Remote USSD Attack – Clarifications

September 26th, 2012 by Dylan Leave a reply »

I decided I should offer some clarifications about some of this USSD stuff as my blog posts and test page have become widely cited…

I didn’t discover this issue and I’m not a mobile security expert. The first place I saw details was in the YouTube clip featuring Ravi Borgaonkar (@raviborgaonkar). I recognised what was happening and set about testing it myself.

My test page uses the USSD code *#06# which is supposed to display the phone’s IMEI number. A phone is only really vulnerable if the 14- or 16-digit IMEI code is displayed with no specific user intervention.

Update: In some cases having the IMEI display doesn’t necessarily indicate a vulnerability to other (potentially more damaging) service codes. This is because it’s possible that some dialers may handled different codes differently (the IMEI code could be a special case, etc). While this is technically true it is hard to verify on a given device. In general I think that allowing the automatically handling of any special code taht wasn’t keyed in directly is a bad design and should treated with as much caution as possible.

While many Android phones are vulnerable in general to the injection of these USSD codes, only the Samsung phones are known (at this stage) to have a working “factory reset” USSD code. However, while this may mean other phones aren’t at risk of being wiped it doesn’t mean there aren’t still risks. There are a wide variety of USSD codes that can potentially do other damaging or annoying things, even interacting with a user’s carrier account.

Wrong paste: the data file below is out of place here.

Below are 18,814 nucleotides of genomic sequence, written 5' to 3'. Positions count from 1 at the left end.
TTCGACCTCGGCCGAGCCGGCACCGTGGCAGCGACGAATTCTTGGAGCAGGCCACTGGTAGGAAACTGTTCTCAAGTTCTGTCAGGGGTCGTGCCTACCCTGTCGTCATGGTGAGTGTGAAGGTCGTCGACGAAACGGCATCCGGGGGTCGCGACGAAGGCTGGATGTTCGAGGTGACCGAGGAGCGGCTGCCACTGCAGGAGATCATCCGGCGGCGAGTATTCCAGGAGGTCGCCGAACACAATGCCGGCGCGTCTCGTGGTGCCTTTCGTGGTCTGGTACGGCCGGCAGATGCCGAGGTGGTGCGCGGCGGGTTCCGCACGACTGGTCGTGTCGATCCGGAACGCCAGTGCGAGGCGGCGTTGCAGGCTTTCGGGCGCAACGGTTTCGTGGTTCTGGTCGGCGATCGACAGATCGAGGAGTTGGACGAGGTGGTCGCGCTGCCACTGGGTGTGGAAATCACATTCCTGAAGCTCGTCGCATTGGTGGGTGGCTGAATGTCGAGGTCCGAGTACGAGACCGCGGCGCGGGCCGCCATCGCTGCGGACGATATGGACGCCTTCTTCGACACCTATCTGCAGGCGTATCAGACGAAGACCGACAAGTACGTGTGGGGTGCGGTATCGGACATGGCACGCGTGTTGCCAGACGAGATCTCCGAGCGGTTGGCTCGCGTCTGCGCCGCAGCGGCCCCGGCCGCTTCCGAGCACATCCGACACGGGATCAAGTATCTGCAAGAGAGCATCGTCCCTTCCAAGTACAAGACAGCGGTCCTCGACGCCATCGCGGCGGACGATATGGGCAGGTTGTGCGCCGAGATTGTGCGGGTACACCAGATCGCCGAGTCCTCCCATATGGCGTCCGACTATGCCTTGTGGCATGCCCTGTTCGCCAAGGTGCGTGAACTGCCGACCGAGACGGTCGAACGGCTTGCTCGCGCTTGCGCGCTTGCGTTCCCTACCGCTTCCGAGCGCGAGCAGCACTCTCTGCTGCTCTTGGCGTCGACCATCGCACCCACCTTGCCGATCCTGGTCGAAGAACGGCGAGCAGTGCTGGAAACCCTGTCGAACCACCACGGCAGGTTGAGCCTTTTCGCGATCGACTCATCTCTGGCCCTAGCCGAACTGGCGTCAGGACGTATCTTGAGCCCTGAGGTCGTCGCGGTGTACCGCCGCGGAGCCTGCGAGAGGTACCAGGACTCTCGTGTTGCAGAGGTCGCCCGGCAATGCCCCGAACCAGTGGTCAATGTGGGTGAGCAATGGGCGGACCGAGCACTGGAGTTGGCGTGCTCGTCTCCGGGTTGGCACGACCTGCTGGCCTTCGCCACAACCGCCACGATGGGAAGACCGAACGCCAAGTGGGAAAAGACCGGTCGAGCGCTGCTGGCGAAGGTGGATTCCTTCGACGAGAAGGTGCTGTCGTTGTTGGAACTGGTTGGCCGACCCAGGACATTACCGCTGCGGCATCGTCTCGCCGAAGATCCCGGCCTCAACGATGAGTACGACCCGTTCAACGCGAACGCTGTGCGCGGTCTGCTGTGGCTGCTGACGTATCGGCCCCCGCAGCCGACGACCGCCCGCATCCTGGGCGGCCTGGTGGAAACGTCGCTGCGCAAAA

Update: I’ve used the term USSD to describe the overall vulnerability. This is not strictly true. A USSD code is designed to communicate with the network. The other codes could more accurately be called device codes, service codes or engineering codes perhaps, as they are handled locally by the phone and have nothing to do with the network. However they do (usually) follow the same pattern, starting with * and ending with # – so I’m okay with calling them USSD codes, even if it’s not entirely accurate.

A factory reset may not be as damaging as some have suggest (to be honest, I haven’t been keen to see exactly what gets wiped) but it is, at the very least, incredibly inconvienient. It’s likely that app settings and other less obvious data will be lost even if things like images and files are retained.

Some browsers (most notably Opera) appear to offer some security by not handling the iframe injection code immediately. This is not much help as there are potentially other ways to inject the URI within the browser as well as other attack vectors (such as the QR code, SMS WAP Push and NFC methods detailed by Ravi.

While manufactuers may have issued (or be issuing) new firmware to address this issue, the frequently cited issues with Android fragmentation and carrier customisation both appear to hamper this. The best workaround for the majority of users, I believe, is to install an alternative dialer or one of the applications that has been designed to catch potentially harmful tel: URIs.